Meat on Charcoals

Meat on Charcoals (Hebrew: בשר על גבי גחלים) is a lost work about Jewish Halakha, quoted since as early as the 11th century.

There are some dozens quotes from it, some in printed books and some still in manuscript.

The origin of the name is the Talmud, talking about the Takkanah of Bishul Yisrael. "If Yisrael have put meat on charcoals and goy came and turned it over - Kosher."[1]

Yaakov ben Moshe Levi Moelin wrote: "One book is called meat on charcoals because what's written in it has sense and taste like meat grilled on charcoals".[2]

Chaim Yosef David Azulai wrote: "And this book was called so because it has taste like meat on coals".[3]

The identity of the author is unknown. In one manuscript, "The Big Mordechay Notes", it was attributed to a rabbi named "Rav Bibi Gaon".[4]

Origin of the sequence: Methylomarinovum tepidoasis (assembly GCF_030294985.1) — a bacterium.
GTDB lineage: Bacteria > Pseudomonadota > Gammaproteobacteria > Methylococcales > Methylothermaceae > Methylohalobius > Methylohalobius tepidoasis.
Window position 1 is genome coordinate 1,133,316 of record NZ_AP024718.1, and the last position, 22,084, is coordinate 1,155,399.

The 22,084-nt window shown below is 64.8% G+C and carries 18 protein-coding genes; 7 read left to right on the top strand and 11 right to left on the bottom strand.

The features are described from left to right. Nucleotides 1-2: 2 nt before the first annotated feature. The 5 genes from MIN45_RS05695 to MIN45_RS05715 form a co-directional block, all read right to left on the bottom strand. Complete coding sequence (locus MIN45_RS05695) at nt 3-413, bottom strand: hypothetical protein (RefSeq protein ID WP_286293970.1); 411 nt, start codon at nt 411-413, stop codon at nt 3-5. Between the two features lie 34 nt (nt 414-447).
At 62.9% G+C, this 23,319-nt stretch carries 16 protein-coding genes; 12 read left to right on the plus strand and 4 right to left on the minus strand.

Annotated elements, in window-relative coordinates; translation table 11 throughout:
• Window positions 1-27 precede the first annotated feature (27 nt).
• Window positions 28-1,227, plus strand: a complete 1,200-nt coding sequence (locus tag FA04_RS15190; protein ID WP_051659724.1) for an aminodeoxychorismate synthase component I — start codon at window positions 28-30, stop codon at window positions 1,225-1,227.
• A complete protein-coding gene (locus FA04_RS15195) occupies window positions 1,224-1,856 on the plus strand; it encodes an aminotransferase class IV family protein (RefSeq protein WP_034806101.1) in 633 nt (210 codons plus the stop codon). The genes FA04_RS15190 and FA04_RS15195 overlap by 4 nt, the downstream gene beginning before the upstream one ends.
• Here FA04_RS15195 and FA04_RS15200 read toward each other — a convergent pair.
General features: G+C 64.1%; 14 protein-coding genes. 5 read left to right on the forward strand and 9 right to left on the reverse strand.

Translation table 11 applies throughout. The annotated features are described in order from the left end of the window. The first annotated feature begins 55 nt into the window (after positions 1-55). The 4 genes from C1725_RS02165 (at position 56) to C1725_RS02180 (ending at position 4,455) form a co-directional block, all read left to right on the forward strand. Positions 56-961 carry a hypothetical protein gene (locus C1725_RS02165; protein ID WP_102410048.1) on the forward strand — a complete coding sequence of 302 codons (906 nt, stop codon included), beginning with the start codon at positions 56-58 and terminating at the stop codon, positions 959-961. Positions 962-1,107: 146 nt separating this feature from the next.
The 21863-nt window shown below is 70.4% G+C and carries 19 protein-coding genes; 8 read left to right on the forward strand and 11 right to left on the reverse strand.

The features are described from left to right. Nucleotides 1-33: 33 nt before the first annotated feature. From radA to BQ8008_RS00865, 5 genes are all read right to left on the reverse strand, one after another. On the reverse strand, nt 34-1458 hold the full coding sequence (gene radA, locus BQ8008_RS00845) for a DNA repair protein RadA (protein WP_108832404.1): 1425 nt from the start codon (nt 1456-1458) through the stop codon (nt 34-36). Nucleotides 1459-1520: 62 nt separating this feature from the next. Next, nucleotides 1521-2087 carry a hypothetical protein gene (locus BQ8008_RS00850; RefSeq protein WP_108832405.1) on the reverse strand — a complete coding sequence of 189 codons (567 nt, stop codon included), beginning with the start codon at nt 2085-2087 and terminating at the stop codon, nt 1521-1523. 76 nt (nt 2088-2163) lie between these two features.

There was another rabbi with a similar name, Rav Biboy HaLevi, a gaon in Sura between 777 and 788, but the book cites later Geonim like Natronai ben Hilai and Nahshon ben Zadok, so he wasn't the author of the book.[4]

According to most of the researchers, the book have been written in Babylon, but Prof. Avraham Grossman claims it was written in Ashkenaz by the second half of the 11th century, and his author may be Yaakov ben Yakar. He bases his claim on the following facts:[4]

  • The book is mentioned only by rabbis from Germany and France
  • Some of the ideas in the book are ideas written by early sages of Ashkenaz, like Meshullam ben Kalonymos and Meshullam ben rabbi Moshe.
  • Some of the sources cited in the book don't align the Babylonian school of rabbis.
  • Its writing style differs many times from the Babylonian writing style, especially using first-person singular, while Babylonian rabbis wrote in first-person plural.
  • references


  1. ^ Other translation
  2. ^ Maharil, paragraph 85: "ספרא חד נקרא בשר על גבי גחלים מפני שמה שכתוב בו יש סברא וטעם כבשר הנצלה על גבי גחלים"
  3. ^ Shem HaGedolim: "ונקרא כך הספר הנזכר, שישנו בנותן טעם כבשרא אגומרי, וכן כתב מהרי"ל בליקוטיו"
  4. ^ a b c Meat on coals, from the book The Early Sages of Ashkenaz, by Professor Avraham Grossman